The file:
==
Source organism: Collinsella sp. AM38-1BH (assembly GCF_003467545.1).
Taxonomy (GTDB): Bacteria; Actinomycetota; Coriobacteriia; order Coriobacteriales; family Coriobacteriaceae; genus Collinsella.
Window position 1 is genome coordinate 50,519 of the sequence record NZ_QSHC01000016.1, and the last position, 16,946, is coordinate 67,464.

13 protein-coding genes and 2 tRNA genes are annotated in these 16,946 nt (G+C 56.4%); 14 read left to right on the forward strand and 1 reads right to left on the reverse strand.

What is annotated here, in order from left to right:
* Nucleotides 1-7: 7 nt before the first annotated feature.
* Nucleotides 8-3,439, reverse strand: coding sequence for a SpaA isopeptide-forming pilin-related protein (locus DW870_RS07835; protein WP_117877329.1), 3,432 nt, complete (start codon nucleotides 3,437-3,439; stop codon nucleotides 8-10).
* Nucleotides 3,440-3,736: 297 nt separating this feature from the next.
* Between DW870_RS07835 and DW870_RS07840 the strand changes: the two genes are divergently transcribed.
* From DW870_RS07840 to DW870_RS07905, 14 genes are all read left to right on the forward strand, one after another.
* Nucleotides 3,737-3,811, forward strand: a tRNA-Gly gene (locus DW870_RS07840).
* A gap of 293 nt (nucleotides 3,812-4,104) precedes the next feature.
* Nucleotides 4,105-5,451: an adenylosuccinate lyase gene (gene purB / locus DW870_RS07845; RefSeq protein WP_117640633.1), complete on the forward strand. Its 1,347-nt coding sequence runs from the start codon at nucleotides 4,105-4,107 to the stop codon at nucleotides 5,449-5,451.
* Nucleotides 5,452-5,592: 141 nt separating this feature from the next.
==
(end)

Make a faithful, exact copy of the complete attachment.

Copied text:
Source organism: Collinsella sp. AM38-1BH (assembly GCF_003467545.1).
Taxonomy (GTDB): Bacteria; Actinomycetota; Coriobacteriia; order Coriobacteriales; family Coriobacteriaceae; genus Collinsella.
Window position 1 is genome coordinate 50,519 of the sequence record NZ_QSHC01000016.1, and the last position, 16,946, is coordinate 67,464.

13 protein-coding genes and 2 tRNA genes are annotated in these 16,946 nt (G+C 56.4%); 14 read left to right on the forward strand and 1 reads right to left on the reverse strand.

What is annotated here, in order from left to right:
* Nucleotides 1-7: 7 nt before the first annotated feature.
* Nucleotides 8-3,439, reverse strand: coding sequence for a SpaA isopeptide-forming pilin-related protein (locus DW870_RS07835; protein WP_117877329.1), 3,432 nt, complete (start codon nucleotides 3,437-3,439; stop codon nucleotides 8-10).
* Nucleotides 3,440-3,736: 297 nt separating this feature from the next.
* Between DW870_RS07835 and DW870_RS07840 the strand changes: the two genes are divergently transcribed.
* From DW870_RS07840 to DW870_RS07905, 14 genes are all read left to right on the forward strand, one after another.
* Nucleotides 3,737-3,811, forward strand: a tRNA-Gly gene (locus DW870_RS07840).
* A gap of 293 nt (nucleotides 3,812-4,104) precedes the next feature.
* Nucleotides 4,105-5,451: an adenylosuccinate lyase gene (gene purB / locus DW870_RS07845; RefSeq protein WP_117640633.1), complete on the forward strand. Its 1,347-nt coding sequence runs from the start codon at nucleotides 4,105-4,107 to the stop codon at nucleotides 5,449-5,451.
* Nucleotides 5,452-5,592: 141 nt separating this feature from the next.